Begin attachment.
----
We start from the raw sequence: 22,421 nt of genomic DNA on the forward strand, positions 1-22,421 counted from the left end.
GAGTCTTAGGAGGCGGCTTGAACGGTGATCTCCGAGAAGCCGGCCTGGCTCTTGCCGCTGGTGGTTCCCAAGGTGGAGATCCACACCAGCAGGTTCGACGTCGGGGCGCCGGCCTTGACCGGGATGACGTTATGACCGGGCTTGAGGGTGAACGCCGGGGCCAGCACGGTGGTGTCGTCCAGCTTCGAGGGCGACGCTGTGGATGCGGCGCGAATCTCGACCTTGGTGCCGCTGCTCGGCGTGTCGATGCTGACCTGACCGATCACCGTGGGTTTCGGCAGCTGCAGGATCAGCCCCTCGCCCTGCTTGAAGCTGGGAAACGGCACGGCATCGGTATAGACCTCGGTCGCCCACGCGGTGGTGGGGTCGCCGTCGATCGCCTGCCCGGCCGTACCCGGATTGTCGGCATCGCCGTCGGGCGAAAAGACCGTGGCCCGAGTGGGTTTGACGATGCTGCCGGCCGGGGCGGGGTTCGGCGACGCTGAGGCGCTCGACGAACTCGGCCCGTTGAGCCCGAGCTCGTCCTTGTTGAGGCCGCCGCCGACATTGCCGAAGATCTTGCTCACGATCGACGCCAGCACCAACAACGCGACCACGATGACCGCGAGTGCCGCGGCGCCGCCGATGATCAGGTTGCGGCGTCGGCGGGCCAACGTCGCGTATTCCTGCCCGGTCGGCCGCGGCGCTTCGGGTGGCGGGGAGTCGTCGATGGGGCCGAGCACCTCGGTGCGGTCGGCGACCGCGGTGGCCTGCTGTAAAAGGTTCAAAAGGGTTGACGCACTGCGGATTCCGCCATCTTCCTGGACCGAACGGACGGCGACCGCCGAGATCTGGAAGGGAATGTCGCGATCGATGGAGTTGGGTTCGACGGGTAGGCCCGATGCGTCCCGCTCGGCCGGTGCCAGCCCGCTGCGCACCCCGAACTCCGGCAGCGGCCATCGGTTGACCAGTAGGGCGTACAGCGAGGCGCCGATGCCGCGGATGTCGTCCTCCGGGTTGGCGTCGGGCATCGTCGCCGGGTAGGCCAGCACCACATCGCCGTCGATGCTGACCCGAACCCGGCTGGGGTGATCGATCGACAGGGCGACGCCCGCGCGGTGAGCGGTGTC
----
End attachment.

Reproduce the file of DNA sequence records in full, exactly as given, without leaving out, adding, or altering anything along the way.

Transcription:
We start from the raw sequence: 22,421 nt of genomic DNA on the forward strand, positions 1-22,421 counted from the left end.
GAGTCTTAGGAGGCGGCTTGAACGGTGATCTCCGAGAAGCCGGCCTGGCTCTTGCCGCTGGTGGTTCCCAAGGTGGAGATCCACACCAGCAGGTTCGACGTCGGGGCGCCGGCCTTGACCGGGATGACGTTATGACCGGGCTTGAGGGTGAACGCCGGGGCCAGCACGGTGGTGTCGTCCAGCTTCGAGGGCGACGCTGTGGATGCGGCGCGAATCTCGACCTTGGTGCCGCTGCTCGGCGTGTCGATGCTGACCTGACCGATCACCGTGGGTTTCGGCAGCTGCAGGATCAGCCCCTCGCCCTGCTTGAAGCTGGGAAACGGCACGGCATCGGTATAGACCTCGGTCGCCCACGCGGTGGTGGGGTCGCCGTCGATCGCCTGCCCGGCCGTACCCGGATTGTCGGCATCGCCGTCGGGCGAAAAGACCGTGGCCCGAGTGGGTTTGACGATGCTGCCGGCCGGGGCGGGGTTCGGCGACGCTGAGGCGCTCGACGAACTCGGCCCGTTGAGCCCGAGCTCGTCCTTGTTGAGGCCGCCGCCGACATTGCCGAAGATCTTGCTCACGATCGACGCCAGCACCAACAACGCGACCACGATGACCGCGAGTGCCGCGGCGCCGCCGATGATCAGGTTGCGGCGTCGGCGGGCCAACGTCGCGTATTCCTGCCCGGTCGGCCGCGGCGCTTCGGGTGGCGGGGAGTCGTCGATGGGGCCGAGCACCTCGGTGCGGTCGGCGACCGCGGTGGCCTGCTGTAAAAGGTTCAAAAGGGTTGACGCACTGCGGATTCCGCCATCTTCCTGGACCGAACGGACGGCGACCGCCGAGATCTGGAAGGGAATGTCGCGATCGATGGAGTTGGGTTCGACGGGTAGGCCCGATGCGTCCCGCTCGGCCGGTGCCAGCCCGCTGCGCACCCCGAACTCCGGCAGCGGCCATCGGTTGACCAGTAGGGCGTACAGCGAGGCGCCGATGCCGCGGATGTCGTCCTCCGGGTTGGCGTCGGGCATCGTCGCCGGGTAGGCCAGCACCACATCGCCGTCGATGCTGACCCGAACCCGGCTGGGGTGATCGATCGACAGGGCGACGCCCGCGCGGTGAGCGGTGTC